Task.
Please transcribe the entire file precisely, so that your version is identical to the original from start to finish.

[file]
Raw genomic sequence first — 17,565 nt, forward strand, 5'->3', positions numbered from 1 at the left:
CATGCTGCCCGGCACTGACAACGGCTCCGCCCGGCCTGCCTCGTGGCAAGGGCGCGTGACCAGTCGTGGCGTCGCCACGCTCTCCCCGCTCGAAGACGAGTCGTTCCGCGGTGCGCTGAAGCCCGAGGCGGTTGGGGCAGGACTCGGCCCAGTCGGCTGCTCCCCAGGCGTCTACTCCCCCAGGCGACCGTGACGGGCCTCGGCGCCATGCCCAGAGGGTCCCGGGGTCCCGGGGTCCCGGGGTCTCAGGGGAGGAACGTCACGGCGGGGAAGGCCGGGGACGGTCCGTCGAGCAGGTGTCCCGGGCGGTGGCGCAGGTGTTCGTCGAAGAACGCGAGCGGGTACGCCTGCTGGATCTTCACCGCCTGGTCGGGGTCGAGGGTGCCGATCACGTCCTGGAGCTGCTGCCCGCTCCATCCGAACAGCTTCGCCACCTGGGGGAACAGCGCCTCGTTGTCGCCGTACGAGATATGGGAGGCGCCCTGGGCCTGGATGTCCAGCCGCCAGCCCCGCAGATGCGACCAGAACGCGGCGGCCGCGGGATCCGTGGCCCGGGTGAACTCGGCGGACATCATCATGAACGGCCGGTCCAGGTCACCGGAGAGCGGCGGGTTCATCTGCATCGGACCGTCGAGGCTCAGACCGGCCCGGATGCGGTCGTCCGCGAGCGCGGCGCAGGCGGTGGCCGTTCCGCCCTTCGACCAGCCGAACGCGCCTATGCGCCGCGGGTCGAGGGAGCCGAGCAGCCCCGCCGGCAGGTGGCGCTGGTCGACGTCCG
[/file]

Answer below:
Raw genomic sequence first — 17,565 nt, forward strand, 5'->3', positions numbered from 1 at the left:
CATGCTGCCCGGCACTGACAACGGCTCCGCCCGGCCTGCCTCGTGGCAAGGGCGCGTGACCAGTCGTGGCGTCGCCACGCTCTCCCCGCTCGAAGACGAGTCGTTCCGCGGTGCGCTGAAGCCCGAGGCGGTTGGGGCAGGACTCGGCCCAGTCGGCTGCTCCCCAGGCGTCTACTCCCCCAGGCGACCGTGACGGGCCTCGGCGCCATGCCCAGAGGGTCCCGGGGTCCCGGGGTCCCGGGGTCTCAGGGGAGGAACGTCACGGCGGGGAAGGCCGGGGACGGTCCGTCGAGCAGGTGTCCCGGGCGGTGGCGCAGGTGTTCGTCGAAGAACGCGAGCGGGTACGCCTGCTGGATCTTCACCGCCTGGTCGGGGTCGAGGGTGCCGATCACGTCCTGGAGCTGCTGCCCGCTCCATCCGAACAGCTTCGCCACCTGGGGGAACAGCGCCTCGTTGTCGCCGTACGAGATATGGGAGGCGCCCTGGGCCTGGATGTCCAGCCGCCAGCCCCGCAGATGCGACCAGAACGCGGCGGCCGCGGGATCCGTGGCCCGGGTGAACTCGGCGGACATCATCATGAACGGCCGGTCCAGGTCACCGGAGAGCGGCGGGTTCATCTGCATCGGACCGTCGAGGCTCAGACCGGCCCGGATGCGGTCGTCCGCGAGCGCGGCGCAGGCGGTGGCCGTTCCGCCCTTCGACCAGCCGAACGCGCCTATGCGCCGCGGGTCGAGGGAGCCGAGCAGCCCCGCCGGCAGGTGGCGCTGGTCGACGTCCG